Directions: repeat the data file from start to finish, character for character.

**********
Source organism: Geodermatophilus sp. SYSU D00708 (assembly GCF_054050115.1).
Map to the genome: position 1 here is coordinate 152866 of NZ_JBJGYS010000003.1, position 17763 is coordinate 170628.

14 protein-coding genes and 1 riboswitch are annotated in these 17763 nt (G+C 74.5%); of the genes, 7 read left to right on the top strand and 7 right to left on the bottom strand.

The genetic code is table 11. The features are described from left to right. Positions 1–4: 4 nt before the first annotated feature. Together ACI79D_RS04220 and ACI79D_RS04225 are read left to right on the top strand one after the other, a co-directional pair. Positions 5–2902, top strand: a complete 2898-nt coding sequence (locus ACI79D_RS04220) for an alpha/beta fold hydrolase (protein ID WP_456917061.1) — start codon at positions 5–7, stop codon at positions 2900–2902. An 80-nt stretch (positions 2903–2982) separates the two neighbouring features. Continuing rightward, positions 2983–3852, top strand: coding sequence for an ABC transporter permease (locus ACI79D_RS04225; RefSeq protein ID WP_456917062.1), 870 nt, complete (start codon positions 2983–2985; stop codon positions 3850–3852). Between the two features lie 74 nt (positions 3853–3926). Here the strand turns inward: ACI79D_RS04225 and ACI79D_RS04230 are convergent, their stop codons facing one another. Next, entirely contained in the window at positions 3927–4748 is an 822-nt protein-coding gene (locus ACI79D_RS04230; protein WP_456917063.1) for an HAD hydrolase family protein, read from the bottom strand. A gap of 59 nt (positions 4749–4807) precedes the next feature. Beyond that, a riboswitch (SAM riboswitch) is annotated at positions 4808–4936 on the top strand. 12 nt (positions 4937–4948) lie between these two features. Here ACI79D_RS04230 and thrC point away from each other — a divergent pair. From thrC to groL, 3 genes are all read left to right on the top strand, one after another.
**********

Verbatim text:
Source organism: Geodermatophilus sp. SYSU D00708 (assembly GCF_054050115.1).
Map to the genome: position 1 here is coordinate 152866 of NZ_JBJGYS010000003.1, position 17763 is coordinate 170628.

14 protein-coding genes and 1 riboswitch are annotated in these 17763 nt (G+C 74.5%); of the genes, 7 read left to right on the top strand and 7 right to left on the bottom strand.

The genetic code is table 11. The features are described from left to right. Positions 1–4: 4 nt before the first annotated feature. Together ACI79D_RS04220 and ACI79D_RS04225 are read left to right on the top strand one after the other, a co-directional pair. Positions 5–2902, top strand: a complete 2898-nt coding sequence (locus ACI79D_RS04220) for an alpha/beta fold hydrolase (protein ID WP_456917061.1) — start codon at positions 5–7, stop codon at positions 2900–2902. An 80-nt stretch (positions 2903–2982) separates the two neighbouring features. Continuing rightward, positions 2983–3852, top strand: coding sequence for an ABC transporter permease (locus ACI79D_RS04225; RefSeq protein ID WP_456917062.1), 870 nt, complete (start codon positions 2983–2985; stop codon positions 3850–3852). Between the two features lie 74 nt (positions 3853–3926). Here the strand turns inward: ACI79D_RS04225 and ACI79D_RS04230 are convergent, their stop codons facing one another. Next, entirely contained in the window at positions 3927–4748 is an 822-nt protein-coding gene (locus ACI79D_RS04230; protein WP_456917063.1) for an HAD hydrolase family protein, read from the bottom strand. A gap of 59 nt (positions 4749–4807) precedes the next feature. Beyond that, a riboswitch (SAM riboswitch) is annotated at positions 4808–4936 on the top strand. 12 nt (positions 4937–4948) lie between these two features. Here ACI79D_RS04230 and thrC point away from each other — a divergent pair. From thrC to groL, 3 genes are all read left to right on the top strand, one after another.